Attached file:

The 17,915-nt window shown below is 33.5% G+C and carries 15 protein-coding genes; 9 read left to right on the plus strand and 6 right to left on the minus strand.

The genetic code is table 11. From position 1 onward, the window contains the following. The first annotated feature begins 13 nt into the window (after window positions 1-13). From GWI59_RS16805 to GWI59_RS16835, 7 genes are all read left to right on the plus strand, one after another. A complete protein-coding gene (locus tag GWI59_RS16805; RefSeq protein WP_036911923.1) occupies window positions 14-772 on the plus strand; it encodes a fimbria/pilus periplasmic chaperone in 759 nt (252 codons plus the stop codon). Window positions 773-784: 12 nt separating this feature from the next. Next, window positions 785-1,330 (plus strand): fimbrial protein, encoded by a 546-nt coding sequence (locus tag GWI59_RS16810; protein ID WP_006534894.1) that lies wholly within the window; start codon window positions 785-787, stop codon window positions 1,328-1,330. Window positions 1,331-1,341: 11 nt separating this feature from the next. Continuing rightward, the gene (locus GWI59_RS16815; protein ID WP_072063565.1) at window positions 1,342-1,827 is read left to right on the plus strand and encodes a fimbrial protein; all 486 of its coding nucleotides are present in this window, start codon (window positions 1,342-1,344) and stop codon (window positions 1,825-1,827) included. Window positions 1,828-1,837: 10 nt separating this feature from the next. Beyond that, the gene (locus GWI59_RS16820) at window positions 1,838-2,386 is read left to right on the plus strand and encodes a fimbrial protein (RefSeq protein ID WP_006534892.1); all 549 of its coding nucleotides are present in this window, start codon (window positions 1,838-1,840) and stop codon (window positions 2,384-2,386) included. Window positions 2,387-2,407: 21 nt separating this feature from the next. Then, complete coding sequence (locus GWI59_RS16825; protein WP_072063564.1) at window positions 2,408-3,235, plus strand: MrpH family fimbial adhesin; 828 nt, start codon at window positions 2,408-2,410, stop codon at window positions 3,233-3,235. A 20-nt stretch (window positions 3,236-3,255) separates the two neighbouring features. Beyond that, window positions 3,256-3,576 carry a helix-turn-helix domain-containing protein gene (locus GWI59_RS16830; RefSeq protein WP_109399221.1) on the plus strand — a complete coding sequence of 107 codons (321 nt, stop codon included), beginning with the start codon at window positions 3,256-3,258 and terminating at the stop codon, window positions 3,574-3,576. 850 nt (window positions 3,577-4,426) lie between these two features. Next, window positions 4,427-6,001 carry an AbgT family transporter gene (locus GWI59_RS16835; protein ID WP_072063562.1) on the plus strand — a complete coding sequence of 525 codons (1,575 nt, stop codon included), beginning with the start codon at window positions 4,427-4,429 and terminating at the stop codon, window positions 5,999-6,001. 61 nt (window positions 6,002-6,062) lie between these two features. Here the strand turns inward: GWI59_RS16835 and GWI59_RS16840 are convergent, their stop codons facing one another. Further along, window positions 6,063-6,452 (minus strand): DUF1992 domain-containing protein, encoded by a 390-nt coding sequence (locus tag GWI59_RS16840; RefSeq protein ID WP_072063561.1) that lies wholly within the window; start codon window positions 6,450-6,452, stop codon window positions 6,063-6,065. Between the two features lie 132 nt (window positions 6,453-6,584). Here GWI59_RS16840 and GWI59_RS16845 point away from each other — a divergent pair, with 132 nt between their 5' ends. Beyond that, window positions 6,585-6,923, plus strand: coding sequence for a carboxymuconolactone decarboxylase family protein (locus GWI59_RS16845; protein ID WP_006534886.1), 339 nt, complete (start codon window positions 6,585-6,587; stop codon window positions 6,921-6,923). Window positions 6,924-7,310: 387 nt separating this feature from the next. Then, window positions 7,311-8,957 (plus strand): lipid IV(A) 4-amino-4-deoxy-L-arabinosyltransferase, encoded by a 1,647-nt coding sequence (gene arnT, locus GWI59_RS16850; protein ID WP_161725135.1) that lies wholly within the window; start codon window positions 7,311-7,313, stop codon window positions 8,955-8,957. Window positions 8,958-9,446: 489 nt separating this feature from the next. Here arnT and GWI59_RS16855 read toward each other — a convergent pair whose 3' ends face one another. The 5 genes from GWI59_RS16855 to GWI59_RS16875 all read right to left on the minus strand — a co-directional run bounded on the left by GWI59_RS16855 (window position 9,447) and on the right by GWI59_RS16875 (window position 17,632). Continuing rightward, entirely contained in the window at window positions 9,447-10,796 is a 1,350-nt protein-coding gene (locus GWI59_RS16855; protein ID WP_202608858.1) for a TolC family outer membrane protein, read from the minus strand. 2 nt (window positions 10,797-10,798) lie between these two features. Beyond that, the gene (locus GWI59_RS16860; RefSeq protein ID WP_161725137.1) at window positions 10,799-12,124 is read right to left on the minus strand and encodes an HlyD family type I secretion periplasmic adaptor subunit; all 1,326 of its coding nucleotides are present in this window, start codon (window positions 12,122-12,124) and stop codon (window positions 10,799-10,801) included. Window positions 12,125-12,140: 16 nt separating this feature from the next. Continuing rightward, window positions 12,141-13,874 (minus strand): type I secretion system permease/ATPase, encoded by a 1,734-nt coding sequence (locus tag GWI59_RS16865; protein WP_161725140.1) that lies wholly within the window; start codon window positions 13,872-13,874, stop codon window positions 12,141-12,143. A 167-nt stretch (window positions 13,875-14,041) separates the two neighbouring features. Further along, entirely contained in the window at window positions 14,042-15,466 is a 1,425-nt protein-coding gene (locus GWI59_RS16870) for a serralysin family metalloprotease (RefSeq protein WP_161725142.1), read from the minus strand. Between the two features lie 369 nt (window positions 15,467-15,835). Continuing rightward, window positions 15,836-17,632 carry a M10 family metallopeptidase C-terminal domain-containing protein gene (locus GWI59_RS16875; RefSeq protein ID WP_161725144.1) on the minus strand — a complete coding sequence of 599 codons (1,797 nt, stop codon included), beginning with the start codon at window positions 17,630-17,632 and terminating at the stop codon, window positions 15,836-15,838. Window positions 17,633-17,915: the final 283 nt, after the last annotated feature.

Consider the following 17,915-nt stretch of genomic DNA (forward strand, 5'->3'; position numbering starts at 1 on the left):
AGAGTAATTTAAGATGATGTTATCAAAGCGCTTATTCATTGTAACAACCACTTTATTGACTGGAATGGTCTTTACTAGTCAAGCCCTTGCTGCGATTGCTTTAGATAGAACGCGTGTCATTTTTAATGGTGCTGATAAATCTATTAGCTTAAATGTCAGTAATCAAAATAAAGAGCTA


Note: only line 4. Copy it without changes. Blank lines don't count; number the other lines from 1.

AGAGTAATTTAAGATGATGTTATCAAAGCGCTTATTCATTGTAACAACCACTTTATTGACTGGAATGGTCTTTACTAGTCAAGCCCTTGCTGCGATTGCTTTAGATAGAACGCGTGTCATTTTTAATGGTGCTGATAAATCTATTAGCTTAAATGTCAGTAATCAAAATAAAGAGCTA